When Boyd’s series came out in 2015, the company was rocked by the allegations. Multiple doctors went to jail for their participation in the kickback scheme, and the top executives were arrested.
Over the past five years, Boyd gradually built up his nonprofit through grants of $100,000 to $150,000 a year. This past year, he saw a huge jump to more than $600,000, driven by several large contributions from financial executives, with more than half of that funding coming from Wall Street short-seller Marc Cohodes. His first goal after receiving that money will be to turn his eye back on the financial markets. “I don’t want there to be any suggestion I am getting paid off,” he says, and besides, “there are some damn interesting stories that are largely untold.”
Rape in the Fields
At the time that Bernice Yeung began reporting about rape and sexual harassment in the fields of California, that story was largely untold as well. The story began as a tip from a University of California, Berkeley, student who was doing a summer internship at CIR and had heard about a farmworker who had been forced by her supervisor to have sex with him for years as a condition of keeping her job. That led Yeung and her colleagues to ask a classic journalist’s question: “Was this an isolated incident, or is this part of a larger phenomenon?”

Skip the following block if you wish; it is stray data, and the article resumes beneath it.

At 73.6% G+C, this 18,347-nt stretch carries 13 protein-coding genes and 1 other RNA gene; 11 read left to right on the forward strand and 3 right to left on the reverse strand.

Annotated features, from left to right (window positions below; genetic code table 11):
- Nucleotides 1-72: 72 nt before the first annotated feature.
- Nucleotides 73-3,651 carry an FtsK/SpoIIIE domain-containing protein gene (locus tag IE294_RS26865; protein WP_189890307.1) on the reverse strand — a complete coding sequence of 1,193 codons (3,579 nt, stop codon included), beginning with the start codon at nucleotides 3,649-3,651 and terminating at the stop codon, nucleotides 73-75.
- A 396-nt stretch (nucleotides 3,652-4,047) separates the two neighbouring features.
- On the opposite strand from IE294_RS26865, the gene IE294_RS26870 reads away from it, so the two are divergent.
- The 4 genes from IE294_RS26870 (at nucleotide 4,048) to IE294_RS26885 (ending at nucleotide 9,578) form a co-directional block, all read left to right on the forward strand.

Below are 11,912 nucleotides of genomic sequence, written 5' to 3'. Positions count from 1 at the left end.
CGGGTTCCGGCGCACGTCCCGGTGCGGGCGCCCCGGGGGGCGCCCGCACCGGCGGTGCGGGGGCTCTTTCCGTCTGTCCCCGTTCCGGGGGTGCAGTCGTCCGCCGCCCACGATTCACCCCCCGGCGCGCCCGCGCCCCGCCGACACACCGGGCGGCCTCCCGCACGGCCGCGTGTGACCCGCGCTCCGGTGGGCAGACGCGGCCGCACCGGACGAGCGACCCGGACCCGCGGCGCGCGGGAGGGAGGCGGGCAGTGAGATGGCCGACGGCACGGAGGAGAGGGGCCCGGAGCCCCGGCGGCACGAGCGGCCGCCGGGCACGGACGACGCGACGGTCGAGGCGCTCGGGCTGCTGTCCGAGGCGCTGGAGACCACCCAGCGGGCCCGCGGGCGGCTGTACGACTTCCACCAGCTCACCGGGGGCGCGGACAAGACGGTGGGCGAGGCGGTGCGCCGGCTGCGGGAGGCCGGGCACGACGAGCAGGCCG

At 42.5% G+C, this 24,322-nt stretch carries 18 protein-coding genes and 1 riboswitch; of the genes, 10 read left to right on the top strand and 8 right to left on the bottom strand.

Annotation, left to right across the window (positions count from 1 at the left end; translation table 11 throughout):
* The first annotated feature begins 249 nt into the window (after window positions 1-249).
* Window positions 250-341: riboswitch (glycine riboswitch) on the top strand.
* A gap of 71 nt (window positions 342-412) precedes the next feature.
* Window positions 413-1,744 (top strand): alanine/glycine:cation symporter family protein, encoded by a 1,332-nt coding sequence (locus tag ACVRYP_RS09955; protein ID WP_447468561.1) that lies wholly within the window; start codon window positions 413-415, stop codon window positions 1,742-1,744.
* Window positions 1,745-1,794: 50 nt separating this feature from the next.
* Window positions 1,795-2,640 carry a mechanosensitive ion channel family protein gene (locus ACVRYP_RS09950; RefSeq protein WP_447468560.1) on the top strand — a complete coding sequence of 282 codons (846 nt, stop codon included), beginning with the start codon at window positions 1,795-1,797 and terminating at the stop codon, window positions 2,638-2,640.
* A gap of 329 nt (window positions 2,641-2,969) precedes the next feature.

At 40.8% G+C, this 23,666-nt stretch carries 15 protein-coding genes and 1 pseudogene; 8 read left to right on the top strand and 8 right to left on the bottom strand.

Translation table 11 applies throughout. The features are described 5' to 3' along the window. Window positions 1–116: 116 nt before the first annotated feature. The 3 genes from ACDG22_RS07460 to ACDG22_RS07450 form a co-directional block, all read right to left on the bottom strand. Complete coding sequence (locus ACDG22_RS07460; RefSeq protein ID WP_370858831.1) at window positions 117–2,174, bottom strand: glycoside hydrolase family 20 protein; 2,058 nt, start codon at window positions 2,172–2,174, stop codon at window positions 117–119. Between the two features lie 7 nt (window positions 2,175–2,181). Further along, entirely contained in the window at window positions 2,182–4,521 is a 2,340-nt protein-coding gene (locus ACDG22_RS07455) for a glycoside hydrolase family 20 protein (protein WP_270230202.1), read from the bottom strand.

It was a difficult question to answer. After all, Yeung and her fellow reporters couldn’t just go into the fields and start interviewing people. Even if they could find women and men who had experienced sexual abuse, they were likely to be hesitant to talk with strangers. “People don’t want to talk to journalists about this for the same reason they don’t want to report it,” Yeung says. “Shame, self-blame, fear of not being believed. Then you add to that the challenges of immigrant status and poverty.”
Yeung and her colleagues started with a few cases that, against the odds, had been reported to the courts, where documents could help fill in the gaps and offer some corroboration for details. In talking with the women (and a few men), they still had to overcome the barriers to discussing such a taboo subject; oftentimes, they let women choose where they wanted to do the interviews, or talk off the record until they were comfortable. Some interviews led to others, revealing hundreds of cases in which women were raped and abused with impunity by supervisors in the fields. Even when women came forward to report years of abuse, their attackers were rarely prosecuted, and labor contractors who employed them rarely punished.